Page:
New privacy law - How to get compliant

8 August 2013

You’re a General Counsel responsible for overseeing legal compliance. You know the privacy law changes commence in March 2014. You are losing sleep... what do you do?

Time is running short, budgets are tight and the changes are complex. So, how can you find a way through the legislation and get ready without spending a fortune on external assistance?

Our pointers are below. The purpose is to identify your compliance gaps under the new regime and address them efficiently to close off key risks.

Why act?

The trend towards greater protection of individuals’ personal information is worldwide and Australia is no exception. 

Privacy requirements will continue to grow in coming years and privacy compliance will be increasingly important for private enterprise and the government sector. 

The March 2014 changes give the Privacy Commissioner much stronger powers than before, including the ability to seek civil penalties of up to $1.7 million for a serious or repeated privacy breach.  The Commissioner’s power to act after an “own motion” investigation will also be bolstered.

Underlining the intention behind the reforms the Commissioner said recently, “I will not be taking a softly softly approach.”

Businesses and Commonwealth government agencies will need to meet substantially higher privacy requirements.  Changes must be made to current business practices, including:

  • What you say to individuals when you collect personal information about them.
  • What you say in your privacy policy.
  • How you use direct marketing.
  • How you ensure privacy education and compliance within your organisation.
  • The contractual terms under which you disclose personal information outside Australia, e.g. to an IT services provider.

What to do

Conducting a privacy audit within your organisation is the starting point. The audit should identify gaps between current practice and the new privacy requirements.  It should also cover the Spam Act since it’s closely related to privacy law.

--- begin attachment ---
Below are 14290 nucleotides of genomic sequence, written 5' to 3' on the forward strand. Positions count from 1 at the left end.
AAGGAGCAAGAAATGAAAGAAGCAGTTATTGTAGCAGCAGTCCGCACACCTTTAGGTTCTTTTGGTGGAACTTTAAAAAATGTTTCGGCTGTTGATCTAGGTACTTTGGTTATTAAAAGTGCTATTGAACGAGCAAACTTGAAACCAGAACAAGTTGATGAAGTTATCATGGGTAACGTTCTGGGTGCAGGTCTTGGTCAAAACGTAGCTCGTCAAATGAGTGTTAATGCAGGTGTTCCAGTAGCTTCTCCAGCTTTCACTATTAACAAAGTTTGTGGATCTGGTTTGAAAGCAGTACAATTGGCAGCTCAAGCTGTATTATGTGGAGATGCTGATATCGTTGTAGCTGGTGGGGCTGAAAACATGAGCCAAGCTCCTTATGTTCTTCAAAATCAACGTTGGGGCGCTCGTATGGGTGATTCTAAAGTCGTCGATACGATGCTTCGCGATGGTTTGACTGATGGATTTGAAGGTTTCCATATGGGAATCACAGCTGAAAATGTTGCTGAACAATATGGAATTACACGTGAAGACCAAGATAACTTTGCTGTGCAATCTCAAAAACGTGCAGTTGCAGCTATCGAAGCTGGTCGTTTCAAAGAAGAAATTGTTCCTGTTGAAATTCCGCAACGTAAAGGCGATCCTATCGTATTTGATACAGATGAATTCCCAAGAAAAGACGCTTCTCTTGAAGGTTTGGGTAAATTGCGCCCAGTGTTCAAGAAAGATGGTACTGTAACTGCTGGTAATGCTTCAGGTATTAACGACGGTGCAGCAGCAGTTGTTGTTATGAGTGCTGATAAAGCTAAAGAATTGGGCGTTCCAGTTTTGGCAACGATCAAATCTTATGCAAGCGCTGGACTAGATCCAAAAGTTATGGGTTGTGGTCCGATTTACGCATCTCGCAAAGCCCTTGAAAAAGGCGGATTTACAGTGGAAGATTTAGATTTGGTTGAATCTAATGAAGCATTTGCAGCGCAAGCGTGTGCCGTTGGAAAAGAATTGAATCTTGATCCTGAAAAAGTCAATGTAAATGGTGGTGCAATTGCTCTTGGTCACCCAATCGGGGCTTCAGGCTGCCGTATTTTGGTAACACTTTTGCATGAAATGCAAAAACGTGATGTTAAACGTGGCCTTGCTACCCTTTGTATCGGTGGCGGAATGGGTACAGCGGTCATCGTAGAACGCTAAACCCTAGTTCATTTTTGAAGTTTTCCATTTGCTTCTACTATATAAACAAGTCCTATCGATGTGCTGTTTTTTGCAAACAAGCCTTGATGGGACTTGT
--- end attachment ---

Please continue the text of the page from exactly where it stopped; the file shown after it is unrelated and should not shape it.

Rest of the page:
Apart from your legal team, the audit project should involve senior management from IT, Marketing and HR, to identify the types of personal information collected, how it’s collected and used, to whom it’s disclosed and how it’s stored. 

Key documents relating to the collection and handling of personal information should be compiled, e.g. web forms where consumers can join your mailing list and contracts with overseas IT services providers.

The aim is to identify key areas where current practice doesn’t meet the standards mandated under the legislation.  At the same time, you can educate internal stakeholders (IT, Marketing, HR, Legal) about the new requirements.

The outcome of the privacy audit will be a list of action items that need addressing before March 2014.  This list can be worked through to close the compliance gaps.

Whether or not the privacy audit is handled internally or with assistance from an external legal firm depends on the privacy and spam law expertise of your in-house legal team. 

When to act

Privacy audits should be under way now.  If your audit identifies compliance gaps – which is likely – sufficient time will be needed to close them by March 2014.  Leaving it until next year carries the real risk of running out of time.

If the Privacy Commissioner chooses to make a public example of someone next year, make sure it’s not your organisation!

For more details on the main changes organisations will need to make to become compliant, see our earlier article here.

The content of this publication is for reference purposes only. It is current at the date of publication. This content does not constitute legal advice and should not be relied upon as such. Legal advice about your specific circumstances should always be obtained before taking any action based on this publication.

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Helen Clarke

Partner. Brisbane
+61 7 3228 9818


Philip Catania

Partner. Melbourne
+61 3 9672 3333